Nicene Christianity

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Icon depicting Emperor Constantine (center) and the Church Fathers of the First Council of Nicaea of 325 as holding the Niceno–Constantinopolitan Creed of 381

Nicene Christianity refers to Christian doctrinal traditions that adhere to the Nicene Creed, which was originally formulated at the First Council of Nicaea in 325 AD and finished at the First Council of Constantinople in AD 381.[1]

The main rival doctrine of Nicene Christianity at the time was Arian Christianity, which ceased to exist during the 7th century AD with the conversion of the Gothic kingdoms to Nicene Christianity. The main points of dissent were Christology. Nicene Christianity considers Christ to be divine and co-eternal with God the Father, while Arian Christianity considered Christ to be the first created being, and inferior to God the Father. Other non-Nicene currents have been considered heresies since the early medieval period.[2]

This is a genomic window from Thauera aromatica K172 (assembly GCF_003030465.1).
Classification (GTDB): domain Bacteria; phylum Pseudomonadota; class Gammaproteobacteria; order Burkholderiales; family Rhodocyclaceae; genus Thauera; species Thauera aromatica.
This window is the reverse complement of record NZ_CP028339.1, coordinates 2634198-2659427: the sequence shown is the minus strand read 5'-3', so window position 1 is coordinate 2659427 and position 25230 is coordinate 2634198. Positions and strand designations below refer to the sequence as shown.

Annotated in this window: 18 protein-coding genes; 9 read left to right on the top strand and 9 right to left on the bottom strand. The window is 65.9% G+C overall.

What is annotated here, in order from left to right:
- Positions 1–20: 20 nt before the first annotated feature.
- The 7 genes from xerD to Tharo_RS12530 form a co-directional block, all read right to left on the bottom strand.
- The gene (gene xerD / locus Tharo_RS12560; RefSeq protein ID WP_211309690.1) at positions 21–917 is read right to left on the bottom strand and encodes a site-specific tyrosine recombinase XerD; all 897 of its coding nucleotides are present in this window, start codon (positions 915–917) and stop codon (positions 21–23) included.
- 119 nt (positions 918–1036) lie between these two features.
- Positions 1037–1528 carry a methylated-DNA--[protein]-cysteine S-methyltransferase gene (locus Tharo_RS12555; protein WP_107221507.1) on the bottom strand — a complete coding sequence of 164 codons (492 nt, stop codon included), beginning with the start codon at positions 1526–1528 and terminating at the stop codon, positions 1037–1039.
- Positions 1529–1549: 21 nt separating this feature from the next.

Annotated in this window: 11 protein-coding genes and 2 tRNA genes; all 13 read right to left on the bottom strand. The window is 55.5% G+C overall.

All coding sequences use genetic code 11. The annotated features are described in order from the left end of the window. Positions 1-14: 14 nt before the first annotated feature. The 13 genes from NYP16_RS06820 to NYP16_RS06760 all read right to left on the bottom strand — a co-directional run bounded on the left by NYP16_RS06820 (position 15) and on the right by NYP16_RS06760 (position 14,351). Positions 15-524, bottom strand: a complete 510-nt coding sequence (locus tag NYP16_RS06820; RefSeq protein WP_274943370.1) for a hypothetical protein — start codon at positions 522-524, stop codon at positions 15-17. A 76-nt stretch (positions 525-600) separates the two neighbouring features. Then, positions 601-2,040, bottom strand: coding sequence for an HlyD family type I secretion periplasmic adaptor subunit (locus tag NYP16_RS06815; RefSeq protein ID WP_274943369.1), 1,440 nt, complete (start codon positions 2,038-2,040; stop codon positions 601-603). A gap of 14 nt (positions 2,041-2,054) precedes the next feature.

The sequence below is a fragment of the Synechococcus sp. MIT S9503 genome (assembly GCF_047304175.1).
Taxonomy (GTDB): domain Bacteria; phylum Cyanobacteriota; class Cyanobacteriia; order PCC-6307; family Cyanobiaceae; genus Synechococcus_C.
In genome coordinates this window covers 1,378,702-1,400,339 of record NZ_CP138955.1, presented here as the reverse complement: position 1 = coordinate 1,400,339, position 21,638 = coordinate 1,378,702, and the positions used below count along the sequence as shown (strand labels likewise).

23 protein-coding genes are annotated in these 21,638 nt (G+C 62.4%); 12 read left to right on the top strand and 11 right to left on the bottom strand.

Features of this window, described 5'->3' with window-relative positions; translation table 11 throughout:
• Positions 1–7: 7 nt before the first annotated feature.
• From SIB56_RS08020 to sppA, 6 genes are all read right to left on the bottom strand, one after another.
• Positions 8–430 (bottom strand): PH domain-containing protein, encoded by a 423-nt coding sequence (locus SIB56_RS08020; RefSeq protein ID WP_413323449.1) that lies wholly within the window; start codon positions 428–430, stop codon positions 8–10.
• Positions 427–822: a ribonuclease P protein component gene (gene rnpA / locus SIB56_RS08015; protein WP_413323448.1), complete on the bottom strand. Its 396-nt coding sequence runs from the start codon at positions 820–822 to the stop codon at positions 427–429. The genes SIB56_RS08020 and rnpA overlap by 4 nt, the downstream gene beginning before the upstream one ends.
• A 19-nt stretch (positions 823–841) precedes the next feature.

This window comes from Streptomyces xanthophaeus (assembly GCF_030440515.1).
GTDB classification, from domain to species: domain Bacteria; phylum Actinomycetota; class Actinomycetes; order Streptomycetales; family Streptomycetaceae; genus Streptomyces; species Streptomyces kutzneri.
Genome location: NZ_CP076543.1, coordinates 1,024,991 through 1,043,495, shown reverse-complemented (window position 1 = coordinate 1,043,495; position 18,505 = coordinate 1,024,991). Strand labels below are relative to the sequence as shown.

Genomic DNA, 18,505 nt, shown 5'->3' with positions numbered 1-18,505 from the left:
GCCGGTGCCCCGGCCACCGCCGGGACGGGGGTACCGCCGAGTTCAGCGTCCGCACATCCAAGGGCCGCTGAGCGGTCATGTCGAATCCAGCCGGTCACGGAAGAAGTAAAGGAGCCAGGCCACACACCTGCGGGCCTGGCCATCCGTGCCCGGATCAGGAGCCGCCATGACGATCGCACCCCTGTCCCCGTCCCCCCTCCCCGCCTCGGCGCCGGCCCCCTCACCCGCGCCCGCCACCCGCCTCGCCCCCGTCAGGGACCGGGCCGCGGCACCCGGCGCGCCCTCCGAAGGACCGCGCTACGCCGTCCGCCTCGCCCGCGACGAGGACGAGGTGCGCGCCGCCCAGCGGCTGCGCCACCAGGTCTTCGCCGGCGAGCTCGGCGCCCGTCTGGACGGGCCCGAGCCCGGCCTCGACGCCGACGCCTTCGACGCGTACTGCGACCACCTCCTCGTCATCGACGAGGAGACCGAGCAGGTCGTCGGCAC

Present-day mainstream Christian Churches, including all of the Roman Catholic, Eastern Orthodox, Oriental Orthodox, and Anglican Christians, together with most Protestant denominations, adhere to the Nicene Creed and are thus examples of Nicene Christianity.

Chalcedonian Christianity is a large subset of Nicene Christianity. In addition to subscribing to the Nicene Creed, Chalcedonian Christians also subscribe to the decisions of the First Council of Ephesus in 430 AD and of the Council of Chalcedon in 451 AD. The great majority of Nicene Christians are also Chalcedonian Christians. However, some portions of Eastern Christianity, such as the Oriental Orthodox Churches, adhere to the Nicene Creed, but not the Chalcedonian Definition, and are therefore part of Nicene Christianity but non-Chalcedonian.

Examples of non-Nicene Christianity today include the various non-trinitarian groups, such as The Church of Jesus Christ of Latter-day Saints, the Unitarian Church of Transylvania, or the Oneness Pentecostals.

See also[edit]


  1. ^ "Our Statement of Faith: The Nicene Creed". St. Cyril of Jerusalem Orthodox Church. Retrieved 24 October 2015. 
  2. ^ "Nicene Creed". Encyclopædia Britannica. Retrieved 24 October 2015. 

Further Reading[edit]